In the House of Delegates was a scene that fairly made one’s heart bleed. As the dust cleared away a little a mass of timbers and rubbish of every description was descried, and the reflection of the numbers of human beings crushed beneath its weight, dead and dying, was sickening. Add to this the cries and groans of those who were there, many in the agony of death, and there is a picture to make the stoutest hearts quail. The entire hall was flooded with the ruins, except the space under the gallery. Desks, chairs and tables were crushed completely, showing the force of the falling wreck. The work of removing the debris was a difficult one, but was undertaken by those present with a will, and it was not long before the unfortunate men were being rescued from their painful position.
The doors and windows of the hall were thrown open, and within were soon collected the busy workers, who mid their own shouts and the agonizing groans of those they were seeking to rescue, were removing the timbers. As the wounded and dead were reached, they were brought out and place in the Senate Chamber or else under the trees in the Square, where they were attended by our city physicians and others who were on hand with such appliances as could be obtained. As the men were brought out they were so covered with dust that they could scarcely be recognized, and for a while the anxious inquiries of the bystanders, “Who is he?” could not be answered. One by one they were borne out—the dead and dying. Here was one mangled and silently enduring, another crying aloud with pain, while the still form of a third told too well that its spirit had fled to another world. In one moment the gray hairs of age could be descried upon the head of some dead one, while in the next the tall, manly form of one who had been cut off in the full bloom of life was being borne past. It seemed as if sickening horrors would never cease, and ages seemed to pass in the performance of this sad duty.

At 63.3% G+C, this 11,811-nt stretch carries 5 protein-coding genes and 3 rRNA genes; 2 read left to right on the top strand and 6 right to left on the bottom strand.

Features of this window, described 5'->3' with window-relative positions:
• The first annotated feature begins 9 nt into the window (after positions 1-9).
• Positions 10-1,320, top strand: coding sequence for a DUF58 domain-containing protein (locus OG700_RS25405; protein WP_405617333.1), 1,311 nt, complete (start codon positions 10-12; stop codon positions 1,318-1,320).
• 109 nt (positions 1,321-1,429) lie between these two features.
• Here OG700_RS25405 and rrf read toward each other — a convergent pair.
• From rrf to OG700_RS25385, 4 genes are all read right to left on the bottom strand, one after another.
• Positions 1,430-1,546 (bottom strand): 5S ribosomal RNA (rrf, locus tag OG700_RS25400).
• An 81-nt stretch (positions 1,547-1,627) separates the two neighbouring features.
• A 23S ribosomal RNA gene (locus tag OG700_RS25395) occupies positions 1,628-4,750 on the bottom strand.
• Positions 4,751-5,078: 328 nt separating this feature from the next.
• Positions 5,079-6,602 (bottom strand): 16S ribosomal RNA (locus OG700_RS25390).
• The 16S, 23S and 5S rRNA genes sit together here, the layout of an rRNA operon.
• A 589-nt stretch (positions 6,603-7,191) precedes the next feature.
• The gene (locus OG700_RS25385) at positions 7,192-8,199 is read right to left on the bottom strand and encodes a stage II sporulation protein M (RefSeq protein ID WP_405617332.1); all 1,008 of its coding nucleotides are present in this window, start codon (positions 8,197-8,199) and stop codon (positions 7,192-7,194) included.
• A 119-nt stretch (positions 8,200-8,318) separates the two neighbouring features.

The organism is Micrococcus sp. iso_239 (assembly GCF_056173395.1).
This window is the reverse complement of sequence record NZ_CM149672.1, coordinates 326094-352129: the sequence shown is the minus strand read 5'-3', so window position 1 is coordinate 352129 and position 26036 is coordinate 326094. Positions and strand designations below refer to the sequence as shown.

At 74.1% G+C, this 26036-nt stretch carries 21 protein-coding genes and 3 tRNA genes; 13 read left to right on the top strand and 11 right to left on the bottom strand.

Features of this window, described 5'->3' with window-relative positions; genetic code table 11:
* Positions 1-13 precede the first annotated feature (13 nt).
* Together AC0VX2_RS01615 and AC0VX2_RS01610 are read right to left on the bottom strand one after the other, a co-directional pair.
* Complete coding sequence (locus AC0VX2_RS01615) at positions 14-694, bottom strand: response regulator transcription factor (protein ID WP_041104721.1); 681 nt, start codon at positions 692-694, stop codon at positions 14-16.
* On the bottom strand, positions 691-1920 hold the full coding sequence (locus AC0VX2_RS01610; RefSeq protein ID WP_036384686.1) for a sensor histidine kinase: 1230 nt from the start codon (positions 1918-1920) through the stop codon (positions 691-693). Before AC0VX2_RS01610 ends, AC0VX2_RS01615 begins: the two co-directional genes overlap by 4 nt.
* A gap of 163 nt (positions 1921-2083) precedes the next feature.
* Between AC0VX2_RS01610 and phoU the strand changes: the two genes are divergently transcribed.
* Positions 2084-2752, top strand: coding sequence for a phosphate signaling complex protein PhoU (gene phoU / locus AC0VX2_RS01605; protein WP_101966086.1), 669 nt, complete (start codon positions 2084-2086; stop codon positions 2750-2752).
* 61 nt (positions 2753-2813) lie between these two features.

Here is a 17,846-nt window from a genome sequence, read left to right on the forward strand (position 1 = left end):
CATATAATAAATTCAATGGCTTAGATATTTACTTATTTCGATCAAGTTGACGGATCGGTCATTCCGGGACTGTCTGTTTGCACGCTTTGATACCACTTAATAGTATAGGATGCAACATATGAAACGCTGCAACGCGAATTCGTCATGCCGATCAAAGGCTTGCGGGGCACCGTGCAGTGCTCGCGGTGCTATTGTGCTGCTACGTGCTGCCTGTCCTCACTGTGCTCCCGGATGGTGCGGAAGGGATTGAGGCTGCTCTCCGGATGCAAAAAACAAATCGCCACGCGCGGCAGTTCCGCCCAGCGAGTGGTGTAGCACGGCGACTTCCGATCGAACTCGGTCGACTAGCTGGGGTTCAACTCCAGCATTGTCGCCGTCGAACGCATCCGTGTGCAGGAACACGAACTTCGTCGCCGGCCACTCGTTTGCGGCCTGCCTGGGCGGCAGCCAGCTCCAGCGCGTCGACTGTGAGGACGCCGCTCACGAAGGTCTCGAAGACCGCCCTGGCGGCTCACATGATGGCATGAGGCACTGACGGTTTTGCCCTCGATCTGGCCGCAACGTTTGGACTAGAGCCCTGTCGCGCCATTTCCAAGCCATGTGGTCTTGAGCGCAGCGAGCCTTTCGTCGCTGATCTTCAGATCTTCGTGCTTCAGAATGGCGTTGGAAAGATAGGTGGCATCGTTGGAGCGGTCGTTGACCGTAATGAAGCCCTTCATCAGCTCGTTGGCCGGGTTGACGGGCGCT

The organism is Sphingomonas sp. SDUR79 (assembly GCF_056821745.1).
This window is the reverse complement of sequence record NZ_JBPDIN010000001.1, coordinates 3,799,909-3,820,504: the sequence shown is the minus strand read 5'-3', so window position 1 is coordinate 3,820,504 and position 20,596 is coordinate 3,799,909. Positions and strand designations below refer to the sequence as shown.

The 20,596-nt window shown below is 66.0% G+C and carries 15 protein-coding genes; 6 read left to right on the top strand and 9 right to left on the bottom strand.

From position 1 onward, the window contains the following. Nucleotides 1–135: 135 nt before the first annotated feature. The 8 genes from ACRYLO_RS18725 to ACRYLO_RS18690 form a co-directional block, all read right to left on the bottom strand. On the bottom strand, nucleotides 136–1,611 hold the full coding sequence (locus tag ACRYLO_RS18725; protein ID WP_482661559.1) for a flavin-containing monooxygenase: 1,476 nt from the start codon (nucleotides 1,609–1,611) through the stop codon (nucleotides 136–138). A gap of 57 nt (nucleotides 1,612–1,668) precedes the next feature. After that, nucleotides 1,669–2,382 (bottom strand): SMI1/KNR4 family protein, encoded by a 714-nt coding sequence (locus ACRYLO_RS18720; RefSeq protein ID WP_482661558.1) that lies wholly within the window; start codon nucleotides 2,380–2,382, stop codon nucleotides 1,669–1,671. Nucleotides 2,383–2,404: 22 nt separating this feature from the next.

The tolling of bells, the rushing and shouting of excited men, and the news of the fearful calamity, which spread like wild-fire over the city in and incredible short space of time, brought an immense crowd of all classes, ages and colors to the Square.
Hundreds of wives, mothers and friends were constantly filling the grounds, who, with wringing hands sought in despair to know if any of their loved ones had been of the number mangled. War, with its horrors, its agonies, its sad separations, its ghastly wounds, its horrible deaths, pictures to the mind no such scene as the one which was yesterday enacted in the Square.
To contemplate upon such a shocking affair—to see the faces of those who expected each moment to find a near and dear friend borne from the ruins to be cared for on the grounds by the citizens and physicians in attendance—fills the soul with horror and awful fear.
Hacks, ambulances and vehicles of all descriptions were promptly on the ground ready to convey the wounded away from the scene of disaster to their homes, where they could be cared for, and their wounds dressed to better advantage than in the dense crowd with which they were surrounded. The dead who had been brought out were respectfully and decently laid aside and covered with blankets, and afterwards borne away to their bereaved families.
Policemen were stationed on the steps of the building to prevent the crowd from rushing in and thereby hindering those who were administering to the relief of the sufferers; and at a late hour the gates of the Square were guarded by Mayor Ellyson’s police, who kept out the crowd of persons who seemed bent on viewing the scene of the disaster.
The excitement of the moment over, the beautiful city of Richmond was wrapped in gloom. The popular heart was sad, the voice of woe and mourning resounded throughout the city, and the asperities of life were softened in the sympathy of a public calamity, leaving our people united in grief and in the desire to show respect for the dead and feeling for the injured. All the business houses of the city were closed and badges of mourning displayed, and save for a number of persons on them, our streets wore the appearance of the Sabbath.
The Virginia State Quarter Coin shows against a background of the Richmond Capitol, circa 1865.